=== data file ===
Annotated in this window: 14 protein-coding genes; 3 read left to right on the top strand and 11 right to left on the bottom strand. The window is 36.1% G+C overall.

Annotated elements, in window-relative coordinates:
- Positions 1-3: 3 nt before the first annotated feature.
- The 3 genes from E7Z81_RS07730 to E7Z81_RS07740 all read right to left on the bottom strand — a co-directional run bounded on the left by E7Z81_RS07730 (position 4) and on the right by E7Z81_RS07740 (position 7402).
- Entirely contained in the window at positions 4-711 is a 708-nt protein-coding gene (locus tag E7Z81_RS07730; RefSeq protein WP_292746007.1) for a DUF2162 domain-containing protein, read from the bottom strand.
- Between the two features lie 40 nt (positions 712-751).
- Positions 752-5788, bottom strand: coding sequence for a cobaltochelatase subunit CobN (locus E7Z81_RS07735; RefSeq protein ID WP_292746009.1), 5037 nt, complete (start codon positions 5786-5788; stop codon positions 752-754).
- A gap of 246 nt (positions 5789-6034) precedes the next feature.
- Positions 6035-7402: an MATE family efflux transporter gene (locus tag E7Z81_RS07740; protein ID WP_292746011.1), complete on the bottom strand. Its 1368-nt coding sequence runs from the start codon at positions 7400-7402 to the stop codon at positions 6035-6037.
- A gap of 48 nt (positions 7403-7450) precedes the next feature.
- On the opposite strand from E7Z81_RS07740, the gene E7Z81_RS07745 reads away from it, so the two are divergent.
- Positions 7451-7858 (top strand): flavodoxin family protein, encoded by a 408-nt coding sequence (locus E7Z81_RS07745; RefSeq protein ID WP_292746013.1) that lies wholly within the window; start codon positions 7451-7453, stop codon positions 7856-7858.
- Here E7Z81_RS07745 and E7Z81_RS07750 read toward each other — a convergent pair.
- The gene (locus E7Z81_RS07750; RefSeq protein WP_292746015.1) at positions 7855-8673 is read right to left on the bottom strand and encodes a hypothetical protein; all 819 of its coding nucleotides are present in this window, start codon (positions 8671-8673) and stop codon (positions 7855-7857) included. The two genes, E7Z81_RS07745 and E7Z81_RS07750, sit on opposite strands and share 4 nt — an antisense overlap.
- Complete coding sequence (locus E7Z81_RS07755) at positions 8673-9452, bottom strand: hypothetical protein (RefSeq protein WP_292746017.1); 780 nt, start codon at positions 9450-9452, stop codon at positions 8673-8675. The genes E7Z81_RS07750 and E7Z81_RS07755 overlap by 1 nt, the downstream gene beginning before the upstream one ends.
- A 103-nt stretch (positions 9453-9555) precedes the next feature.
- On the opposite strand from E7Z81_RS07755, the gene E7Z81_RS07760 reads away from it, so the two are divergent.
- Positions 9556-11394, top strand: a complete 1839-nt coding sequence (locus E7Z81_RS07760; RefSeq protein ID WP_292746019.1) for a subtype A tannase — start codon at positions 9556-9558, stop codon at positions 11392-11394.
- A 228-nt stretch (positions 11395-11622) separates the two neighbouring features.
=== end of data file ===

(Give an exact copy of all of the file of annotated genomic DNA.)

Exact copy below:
Annotated in this window: 14 protein-coding genes; 3 read left to right on the top strand and 11 right to left on the bottom strand. The window is 36.1% G+C overall.

Annotated elements, in window-relative coordinates:
- Positions 1-3: 3 nt before the first annotated feature.
- The 3 genes from E7Z81_RS07730 to E7Z81_RS07740 all read right to left on the bottom strand — a co-directional run bounded on the left by E7Z81_RS07730 (position 4) and on the right by E7Z81_RS07740 (position 7402).
- Entirely contained in the window at positions 4-711 is a 708-nt protein-coding gene (locus tag E7Z81_RS07730; RefSeq protein WP_292746007.1) for a DUF2162 domain-containing protein, read from the bottom strand.
- Between the two features lie 40 nt (positions 712-751).
- Positions 752-5788, bottom strand: coding sequence for a cobaltochelatase subunit CobN (locus E7Z81_RS07735; RefSeq protein ID WP_292746009.1), 5037 nt, complete (start codon positions 5786-5788; stop codon positions 752-754).
- A gap of 246 nt (positions 5789-6034) precedes the next feature.
- Positions 6035-7402: an MATE family efflux transporter gene (locus tag E7Z81_RS07740; protein ID WP_292746011.1), complete on the bottom strand. Its 1368-nt coding sequence runs from the start codon at positions 7400-7402 to the stop codon at positions 6035-6037.
- A gap of 48 nt (positions 7403-7450) precedes the next feature.
- On the opposite strand from E7Z81_RS07740, the gene E7Z81_RS07745 reads away from it, so the two are divergent.
- Positions 7451-7858 (top strand): flavodoxin family protein, encoded by a 408-nt coding sequence (locus E7Z81_RS07745; RefSeq protein ID WP_292746013.1) that lies wholly within the window; start codon positions 7451-7453, stop codon positions 7856-7858.
- Here E7Z81_RS07745 and E7Z81_RS07750 read toward each other — a convergent pair.
- The gene (locus E7Z81_RS07750; RefSeq protein WP_292746015.1) at positions 7855-8673 is read right to left on the bottom strand and encodes a hypothetical protein; all 819 of its coding nucleotides are present in this window, start codon (positions 8671-8673) and stop codon (positions 7855-7857) included. The two genes, E7Z81_RS07745 and E7Z81_RS07750, sit on opposite strands and share 4 nt — an antisense overlap.
- Complete coding sequence (locus E7Z81_RS07755) at positions 8673-9452, bottom strand: hypothetical protein (RefSeq protein WP_292746017.1); 780 nt, start codon at positions 9450-9452, stop codon at positions 8673-8675. The genes E7Z81_RS07750 and E7Z81_RS07755 overlap by 1 nt, the downstream gene beginning before the upstream one ends.
- A 103-nt stretch (positions 9453-9555) precedes the next feature.
- On the opposite strand from E7Z81_RS07755, the gene E7Z81_RS07760 reads away from it, so the two are divergent.
- Positions 9556-11394, top strand: a complete 1839-nt coding sequence (locus E7Z81_RS07760; RefSeq protein ID WP_292746019.1) for a subtype A tannase — start codon at positions 9556-9558, stop codon at positions 11392-11394.
- A 228-nt stretch (positions 11395-11622) separates the two neighbouring features.